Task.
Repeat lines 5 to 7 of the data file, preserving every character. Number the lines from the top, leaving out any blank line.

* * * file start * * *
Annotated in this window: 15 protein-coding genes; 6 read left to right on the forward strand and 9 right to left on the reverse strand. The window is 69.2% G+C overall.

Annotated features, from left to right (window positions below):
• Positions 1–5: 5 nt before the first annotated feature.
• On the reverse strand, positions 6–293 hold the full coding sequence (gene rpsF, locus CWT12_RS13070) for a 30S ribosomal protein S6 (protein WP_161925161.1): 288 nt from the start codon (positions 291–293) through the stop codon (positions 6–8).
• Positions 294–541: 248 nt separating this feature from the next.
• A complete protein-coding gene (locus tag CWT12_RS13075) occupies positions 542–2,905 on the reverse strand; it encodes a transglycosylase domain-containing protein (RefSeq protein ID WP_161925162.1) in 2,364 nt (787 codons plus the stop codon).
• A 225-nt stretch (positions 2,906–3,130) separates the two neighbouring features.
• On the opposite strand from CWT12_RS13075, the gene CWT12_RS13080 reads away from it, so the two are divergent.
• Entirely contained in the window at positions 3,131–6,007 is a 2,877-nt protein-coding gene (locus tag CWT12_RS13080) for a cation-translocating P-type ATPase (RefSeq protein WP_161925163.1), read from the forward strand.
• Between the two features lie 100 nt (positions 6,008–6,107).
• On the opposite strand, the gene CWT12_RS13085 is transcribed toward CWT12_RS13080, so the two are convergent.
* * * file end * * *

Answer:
• Positions 294–541: 248 nt separating this feature from the next.
• A complete protein-coding gene (locus tag CWT12_RS13075) occupies positions 542–2,905 on the reverse strand; it encodes a transglycosylase domain-containing protein (RefSeq protein ID WP_161925162.1) in 2,364 nt (787 codons plus the stop codon).
• A 225-nt stretch (positions 2,906–3,130) separates the two neighbouring features.